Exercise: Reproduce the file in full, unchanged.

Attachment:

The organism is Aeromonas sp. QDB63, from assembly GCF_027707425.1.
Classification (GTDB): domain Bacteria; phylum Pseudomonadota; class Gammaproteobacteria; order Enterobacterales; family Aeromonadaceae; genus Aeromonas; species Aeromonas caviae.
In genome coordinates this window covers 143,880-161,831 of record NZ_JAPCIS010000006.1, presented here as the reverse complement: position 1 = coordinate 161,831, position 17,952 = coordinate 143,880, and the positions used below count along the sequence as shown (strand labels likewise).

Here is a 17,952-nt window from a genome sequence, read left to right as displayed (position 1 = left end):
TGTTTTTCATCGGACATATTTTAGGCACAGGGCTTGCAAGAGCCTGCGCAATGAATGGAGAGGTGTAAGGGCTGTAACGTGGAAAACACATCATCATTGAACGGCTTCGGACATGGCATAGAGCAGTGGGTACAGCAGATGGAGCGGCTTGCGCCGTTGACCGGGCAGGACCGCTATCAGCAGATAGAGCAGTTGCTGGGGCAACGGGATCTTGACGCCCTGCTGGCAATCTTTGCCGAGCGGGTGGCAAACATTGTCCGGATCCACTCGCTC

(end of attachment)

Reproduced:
The organism is Aeromonas sp. QDB63, from assembly GCF_027707425.1.
Classification (GTDB): domain Bacteria; phylum Pseudomonadota; class Gammaproteobacteria; order Enterobacterales; family Aeromonadaceae; genus Aeromonas; species Aeromonas caviae.
In genome coordinates this window covers 143,880-161,831 of record NZ_JAPCIS010000006.1, presented here as the reverse complement: position 1 = coordinate 161,831, position 17,952 = coordinate 143,880, and the positions used below count along the sequence as shown (strand labels likewise).

Here is a 17,952-nt window from a genome sequence, read left to right as displayed (position 1 = left end):
TGTTTTTCATCGGACATATTTTAGGCACAGGGCTTGCAAGAGCCTGCGCAATGAATGGAGAGGTGTAAGGGCTGTAACGTGGAAAACACATCATCATTGAACGGCTTCGGACATGGCATAGAGCAGTGGGTACAGCAGATGGAGCGGCTTGCGCCGTTGACCGGGCAGGACCGCTATCAGCAGATAGAGCAGTTGCTGGGGCAACGGGATCTTGACGCCCTGCTGGCAATCTTTGCCGAGCGGGTGGCAAACATTGTCCGGATCCACTCGCTC